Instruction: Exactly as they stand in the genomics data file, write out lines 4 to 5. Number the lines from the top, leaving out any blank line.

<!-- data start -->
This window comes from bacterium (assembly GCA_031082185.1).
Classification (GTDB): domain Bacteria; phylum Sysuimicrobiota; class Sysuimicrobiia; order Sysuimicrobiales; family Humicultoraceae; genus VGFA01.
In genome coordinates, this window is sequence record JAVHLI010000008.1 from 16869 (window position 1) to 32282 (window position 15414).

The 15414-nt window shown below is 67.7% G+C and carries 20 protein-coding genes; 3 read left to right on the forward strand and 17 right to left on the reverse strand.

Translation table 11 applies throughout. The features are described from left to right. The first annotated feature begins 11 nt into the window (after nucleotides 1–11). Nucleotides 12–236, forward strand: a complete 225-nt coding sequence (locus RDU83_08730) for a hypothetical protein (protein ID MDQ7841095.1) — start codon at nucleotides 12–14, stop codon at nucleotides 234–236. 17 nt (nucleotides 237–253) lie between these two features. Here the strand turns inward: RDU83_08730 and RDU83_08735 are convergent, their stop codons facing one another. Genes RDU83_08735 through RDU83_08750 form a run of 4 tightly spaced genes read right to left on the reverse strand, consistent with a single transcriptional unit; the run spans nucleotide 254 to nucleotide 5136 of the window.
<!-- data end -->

The 15414-nt window shown below is 67.7% G+C and carries 20 protein-coding genes; 3 read left to right on the forward strand and 17 right to left on the reverse strand.

Translation table 11 applies throughout. The features are described from left to right. The first annotated feature begins 11 nt into the window (after nucleotides 1–11). Nucleotides 12–236, forward strand: a complete 225-nt coding sequence (locus RDU83_08730) for a hypothetical protein (protein ID MDQ7841095.1) — start codon at nucleotides 12–14, stop codon at nucleotides 234–236. 17 nt (nucleotides 237–253) lie between these two features. Here the strand turns inward: RDU83_08730 and RDU83_08735 are convergent, their stop codons facing one another. Genes RDU83_08735 through RDU83_08750 form a run of 4 tightly spaced genes read right to left on the reverse strand, consistent with a single transcriptional unit; the run spans nucleotide 254 to nucleotide 5136 of the window.